the size of the expense.
According to those documents, GM agreed to contribute up to $2.1 billion
over four years. DaimlerChrysler set aside $451 million for its program,
along with another $50 million for salaried employees covered under the
contract. Ford, which also maintained responsibility for Visteon Corp.'s UAW
employees, agreed to contribute $944 million.
Delphi pledged to contribute $630 million. In August, however, Delphi
Chairman and Chief Executive Officer Robert S. "Steve" Miller said the
company spent more than $100 million on its jobs bank program in the second
"Can we keep losing $400 million a year paying for workers in the jobs bank
and $400 million a year on operations? No, we cannot deal with that
indefinitely," Miller said in a recent interview with The Detroit News. "We
can't wait until 2007."
The jobs bank was established during 1984 labor contract talks between the
UAW and the Big Three. The union, still reeling from the loss of 500,000
jobs during the recession of the late 1970s and early 1980s, was determined
to protect those who were left. Detroit automakers were eager to win union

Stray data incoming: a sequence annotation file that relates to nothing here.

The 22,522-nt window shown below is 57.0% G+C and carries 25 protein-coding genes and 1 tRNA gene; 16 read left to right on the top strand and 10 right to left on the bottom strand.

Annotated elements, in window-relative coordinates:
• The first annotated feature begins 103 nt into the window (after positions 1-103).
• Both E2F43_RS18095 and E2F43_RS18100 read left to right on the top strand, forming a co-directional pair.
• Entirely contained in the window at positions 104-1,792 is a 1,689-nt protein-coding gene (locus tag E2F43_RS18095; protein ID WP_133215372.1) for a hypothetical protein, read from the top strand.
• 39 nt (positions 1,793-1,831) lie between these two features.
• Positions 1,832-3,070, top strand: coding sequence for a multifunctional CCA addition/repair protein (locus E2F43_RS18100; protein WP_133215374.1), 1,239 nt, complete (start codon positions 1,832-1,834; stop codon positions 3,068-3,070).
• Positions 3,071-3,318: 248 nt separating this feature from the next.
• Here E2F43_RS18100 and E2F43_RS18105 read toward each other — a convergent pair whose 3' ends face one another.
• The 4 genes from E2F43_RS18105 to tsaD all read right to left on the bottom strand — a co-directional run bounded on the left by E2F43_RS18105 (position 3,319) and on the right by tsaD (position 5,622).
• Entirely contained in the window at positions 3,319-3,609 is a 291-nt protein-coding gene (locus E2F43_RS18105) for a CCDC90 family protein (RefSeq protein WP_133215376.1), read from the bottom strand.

support to boost productivity through increased automation and more
The result was a plan to guarantee pay and benefits for union members whose
jobs fell victim to technological progress or plant restructurings. In most
cases, workers end up in the jobs bank only after they have exhausted their
government unemployment benefits, which are also supplemented by the
companies through a related program. In some cases, workers go directly into
the program and the benefits can last until they are eligible to retire or
return to the factory floor.
By making it so expensive to keep paying idled workers, the UAW thought
Detroit automakers would avoid layoffs. By discouraging layoffs, the union
thought it could prevent outsourcing.
That strategy has worked but at the expense of the domestic auto industry's
American automakers have produced cars and trucks even when there is little
market demand for them, forcing manufacturers to offer big rebates and
"Sometimes they just push product on us," said Bill Holden Jr., general